In “The Story of an Hour,” Kate Chopin describes to her readers a young woman’s response to her husband’s death, or at least his presumed death. The opinions readers will draw from this story will vary from person to person due to personal experiences. The experience and wisdom that I have gained through the trails and tribulations of my life help me to understand, relate, and even despise Mrs. Mallard’s character. On one hand, I feel pity for Mrs. Mallard. I think she felt trapped in a situation that she found to be inescapable. She felt lonely, restless, and did not know how to help herself. Yet, on the other hand, I do not feel sorry for her character. Almost immediately after finding out that her husband is dead, she rejoices at her newfound freedom. I think that her actions portray in her a selfish and cowardly nature.
The story takes place in the late nineteenth century, a time when women had very limited rights. Mrs. Mallard, a young woman who has a bad heart, plays the main character in this story. She receives news that her husband has been killed in a railroad accident. Mrs. Mallard is shocked and bewildered by the death of her husband. However, the feeling of bewilderment is only a temporary feeling that quickly leads to an overwhelming sense of freedom. A freedom she has desperately longed for. Yet, shortly after receiving the news of her husbands death there is a knock at the door. Upon opening the door, she discovers that her husband is not dead, for he is standing in the doorway alive and well. Mr. Mallard’s appearance causes his wife to die. “[T]he doctors … said she [has] died of heart disease – of jo...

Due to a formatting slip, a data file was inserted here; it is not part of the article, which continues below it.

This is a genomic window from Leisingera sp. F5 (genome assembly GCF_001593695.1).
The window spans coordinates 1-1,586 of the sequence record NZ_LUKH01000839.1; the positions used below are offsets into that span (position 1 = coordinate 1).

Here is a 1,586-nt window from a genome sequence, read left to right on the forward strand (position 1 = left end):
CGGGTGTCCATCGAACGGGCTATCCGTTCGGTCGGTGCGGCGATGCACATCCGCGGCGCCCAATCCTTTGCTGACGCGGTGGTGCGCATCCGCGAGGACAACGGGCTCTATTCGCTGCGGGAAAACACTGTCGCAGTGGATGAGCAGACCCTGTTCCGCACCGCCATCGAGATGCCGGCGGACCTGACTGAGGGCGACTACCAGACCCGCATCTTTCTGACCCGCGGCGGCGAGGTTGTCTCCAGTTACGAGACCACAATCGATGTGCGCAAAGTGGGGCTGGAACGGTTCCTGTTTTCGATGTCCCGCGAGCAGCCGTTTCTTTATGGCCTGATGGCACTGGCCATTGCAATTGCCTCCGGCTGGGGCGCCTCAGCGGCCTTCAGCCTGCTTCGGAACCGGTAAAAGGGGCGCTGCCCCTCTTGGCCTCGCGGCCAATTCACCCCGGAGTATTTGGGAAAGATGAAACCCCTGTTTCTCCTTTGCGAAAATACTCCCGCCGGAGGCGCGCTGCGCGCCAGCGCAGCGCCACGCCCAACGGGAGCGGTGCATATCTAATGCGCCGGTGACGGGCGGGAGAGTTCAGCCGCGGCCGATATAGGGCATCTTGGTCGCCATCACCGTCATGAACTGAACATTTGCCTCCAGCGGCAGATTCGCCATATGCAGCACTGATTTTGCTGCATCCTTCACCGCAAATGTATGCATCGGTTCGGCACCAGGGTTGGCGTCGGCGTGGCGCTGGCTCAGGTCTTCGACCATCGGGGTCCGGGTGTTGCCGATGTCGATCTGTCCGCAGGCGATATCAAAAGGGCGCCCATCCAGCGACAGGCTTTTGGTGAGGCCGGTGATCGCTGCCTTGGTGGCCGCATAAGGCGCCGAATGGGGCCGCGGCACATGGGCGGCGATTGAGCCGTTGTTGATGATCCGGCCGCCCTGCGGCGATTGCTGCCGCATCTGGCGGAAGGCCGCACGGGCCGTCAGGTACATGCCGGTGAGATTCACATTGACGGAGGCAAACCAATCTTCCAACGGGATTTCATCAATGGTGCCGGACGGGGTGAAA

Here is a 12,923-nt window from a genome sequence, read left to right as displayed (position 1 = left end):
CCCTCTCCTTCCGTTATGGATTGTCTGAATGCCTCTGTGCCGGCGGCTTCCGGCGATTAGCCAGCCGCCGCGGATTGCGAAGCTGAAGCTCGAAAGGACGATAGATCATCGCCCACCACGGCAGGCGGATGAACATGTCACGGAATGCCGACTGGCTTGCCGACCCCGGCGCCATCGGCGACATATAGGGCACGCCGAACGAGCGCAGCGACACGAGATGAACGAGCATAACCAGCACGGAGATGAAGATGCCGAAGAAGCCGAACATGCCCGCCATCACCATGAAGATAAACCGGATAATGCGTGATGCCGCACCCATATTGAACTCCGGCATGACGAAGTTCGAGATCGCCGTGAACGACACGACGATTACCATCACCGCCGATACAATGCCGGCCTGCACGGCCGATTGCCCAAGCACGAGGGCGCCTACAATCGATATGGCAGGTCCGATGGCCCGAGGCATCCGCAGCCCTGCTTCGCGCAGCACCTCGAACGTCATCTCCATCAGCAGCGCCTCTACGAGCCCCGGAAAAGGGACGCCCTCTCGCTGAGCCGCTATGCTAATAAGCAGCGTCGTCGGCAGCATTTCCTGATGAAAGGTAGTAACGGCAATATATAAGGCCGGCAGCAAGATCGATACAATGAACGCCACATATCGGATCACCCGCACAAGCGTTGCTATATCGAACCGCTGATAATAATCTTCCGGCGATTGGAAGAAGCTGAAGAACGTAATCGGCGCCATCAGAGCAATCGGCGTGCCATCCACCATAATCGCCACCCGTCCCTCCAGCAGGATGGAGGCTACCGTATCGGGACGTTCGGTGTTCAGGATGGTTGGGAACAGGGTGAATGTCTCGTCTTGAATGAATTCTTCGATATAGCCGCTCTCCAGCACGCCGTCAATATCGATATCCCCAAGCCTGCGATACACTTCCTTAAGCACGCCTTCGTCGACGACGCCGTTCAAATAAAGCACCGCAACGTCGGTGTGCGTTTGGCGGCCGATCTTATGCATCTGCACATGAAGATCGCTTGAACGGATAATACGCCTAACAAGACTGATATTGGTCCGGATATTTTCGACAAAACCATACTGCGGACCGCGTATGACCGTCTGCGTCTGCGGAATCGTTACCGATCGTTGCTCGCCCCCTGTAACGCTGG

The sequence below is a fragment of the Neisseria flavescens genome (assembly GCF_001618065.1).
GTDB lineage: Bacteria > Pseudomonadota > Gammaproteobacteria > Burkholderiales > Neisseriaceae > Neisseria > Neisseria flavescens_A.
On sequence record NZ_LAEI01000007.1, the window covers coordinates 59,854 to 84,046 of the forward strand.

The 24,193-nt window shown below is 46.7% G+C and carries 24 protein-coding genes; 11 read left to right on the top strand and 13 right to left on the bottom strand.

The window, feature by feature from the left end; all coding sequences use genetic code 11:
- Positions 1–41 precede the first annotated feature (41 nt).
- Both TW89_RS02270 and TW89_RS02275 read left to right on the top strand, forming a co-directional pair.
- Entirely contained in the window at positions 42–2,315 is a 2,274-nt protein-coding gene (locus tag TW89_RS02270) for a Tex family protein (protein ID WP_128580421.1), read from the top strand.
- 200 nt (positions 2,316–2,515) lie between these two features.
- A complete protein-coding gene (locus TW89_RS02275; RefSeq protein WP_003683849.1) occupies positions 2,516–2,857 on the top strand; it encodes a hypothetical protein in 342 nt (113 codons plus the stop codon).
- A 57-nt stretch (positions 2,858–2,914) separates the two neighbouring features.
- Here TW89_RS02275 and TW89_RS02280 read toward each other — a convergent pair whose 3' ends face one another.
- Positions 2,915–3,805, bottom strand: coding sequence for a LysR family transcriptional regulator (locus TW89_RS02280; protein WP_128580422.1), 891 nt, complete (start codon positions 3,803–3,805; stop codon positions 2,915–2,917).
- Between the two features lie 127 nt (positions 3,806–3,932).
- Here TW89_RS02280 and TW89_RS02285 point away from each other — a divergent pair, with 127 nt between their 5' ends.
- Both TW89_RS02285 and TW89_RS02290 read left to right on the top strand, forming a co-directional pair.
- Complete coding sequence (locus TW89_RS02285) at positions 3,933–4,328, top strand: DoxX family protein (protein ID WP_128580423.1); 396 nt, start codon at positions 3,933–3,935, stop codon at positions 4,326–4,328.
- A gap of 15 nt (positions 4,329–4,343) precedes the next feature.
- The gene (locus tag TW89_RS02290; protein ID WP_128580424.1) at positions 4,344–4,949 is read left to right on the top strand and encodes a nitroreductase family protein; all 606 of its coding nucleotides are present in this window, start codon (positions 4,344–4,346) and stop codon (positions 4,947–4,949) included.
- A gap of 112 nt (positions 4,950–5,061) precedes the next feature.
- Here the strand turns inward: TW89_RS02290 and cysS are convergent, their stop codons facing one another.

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... her cowardly characteristic. Although, Mrs. Mallard did not directly take her own life I do believe that indirectly she choose death as an escape from an unhappy life; a life where she had no freedom and was involved in an unhappy marriage.
“Each reader’s judgement of Mrs. Mallard and her behavior inevitably stems from his or her own personal feelings about marriage and the influences of societal expectations (14).” Thus, not every person that reads Kate Chopin’s, “The Story of an Hour” will feel both pity and dislike for Mrs. Mallard’s character as I did. This fact does not mean that the way I interpreted the story is wrong or right – it is just how I perceived it. Many factors influence the way individuals interpret stories or “things” in general. These factors include everything that shape people, such as life experiences, attitudes, age, gender, and so on.
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